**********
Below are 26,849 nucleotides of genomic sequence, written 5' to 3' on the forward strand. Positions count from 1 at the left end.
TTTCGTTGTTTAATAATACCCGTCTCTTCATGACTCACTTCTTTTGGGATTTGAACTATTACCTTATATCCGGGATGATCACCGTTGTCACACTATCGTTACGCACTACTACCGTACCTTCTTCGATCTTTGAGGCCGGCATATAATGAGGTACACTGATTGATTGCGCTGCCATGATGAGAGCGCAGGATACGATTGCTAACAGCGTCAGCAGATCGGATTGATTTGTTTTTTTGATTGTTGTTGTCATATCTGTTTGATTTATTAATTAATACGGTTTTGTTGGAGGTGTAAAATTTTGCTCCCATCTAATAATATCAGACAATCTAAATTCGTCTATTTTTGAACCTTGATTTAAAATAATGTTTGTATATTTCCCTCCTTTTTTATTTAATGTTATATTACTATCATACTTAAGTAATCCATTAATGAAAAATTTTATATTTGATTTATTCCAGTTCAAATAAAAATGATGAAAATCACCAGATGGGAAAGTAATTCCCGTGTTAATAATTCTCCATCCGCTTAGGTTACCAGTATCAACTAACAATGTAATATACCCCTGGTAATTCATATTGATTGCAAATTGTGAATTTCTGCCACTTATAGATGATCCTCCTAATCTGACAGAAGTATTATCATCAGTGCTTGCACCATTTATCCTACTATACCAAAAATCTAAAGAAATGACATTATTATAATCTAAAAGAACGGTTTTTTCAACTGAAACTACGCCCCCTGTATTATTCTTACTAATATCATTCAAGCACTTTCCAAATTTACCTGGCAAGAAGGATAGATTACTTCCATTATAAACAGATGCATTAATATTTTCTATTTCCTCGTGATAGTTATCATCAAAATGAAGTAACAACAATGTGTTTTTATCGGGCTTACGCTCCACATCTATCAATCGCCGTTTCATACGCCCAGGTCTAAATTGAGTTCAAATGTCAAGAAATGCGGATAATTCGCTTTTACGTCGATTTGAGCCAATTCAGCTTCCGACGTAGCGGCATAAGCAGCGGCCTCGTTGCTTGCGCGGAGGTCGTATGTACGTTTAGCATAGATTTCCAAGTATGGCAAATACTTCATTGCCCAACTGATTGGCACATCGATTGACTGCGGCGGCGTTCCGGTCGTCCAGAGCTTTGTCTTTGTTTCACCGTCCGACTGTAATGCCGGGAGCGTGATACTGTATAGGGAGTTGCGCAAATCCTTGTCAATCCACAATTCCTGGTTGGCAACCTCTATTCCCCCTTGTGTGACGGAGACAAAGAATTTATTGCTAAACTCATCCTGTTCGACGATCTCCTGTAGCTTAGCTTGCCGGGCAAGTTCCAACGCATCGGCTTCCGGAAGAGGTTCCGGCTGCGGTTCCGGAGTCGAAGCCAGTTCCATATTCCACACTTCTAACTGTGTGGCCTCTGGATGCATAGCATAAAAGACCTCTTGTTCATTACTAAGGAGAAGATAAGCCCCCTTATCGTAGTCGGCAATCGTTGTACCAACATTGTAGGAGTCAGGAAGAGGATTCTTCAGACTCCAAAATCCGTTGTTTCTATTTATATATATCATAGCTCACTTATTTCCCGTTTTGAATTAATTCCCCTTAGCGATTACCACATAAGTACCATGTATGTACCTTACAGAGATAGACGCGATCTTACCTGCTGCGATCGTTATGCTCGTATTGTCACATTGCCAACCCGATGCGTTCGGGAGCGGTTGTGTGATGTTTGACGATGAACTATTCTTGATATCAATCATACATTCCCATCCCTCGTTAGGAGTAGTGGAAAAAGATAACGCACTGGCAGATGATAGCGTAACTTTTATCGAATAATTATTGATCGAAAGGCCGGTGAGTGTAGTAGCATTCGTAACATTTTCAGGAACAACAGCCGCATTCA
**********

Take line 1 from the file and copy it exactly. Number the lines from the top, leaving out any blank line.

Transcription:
Below are 26,849 nucleotides of genomic sequence, written 5' to 3' on the forward strand. Positions count from 1 at the left end.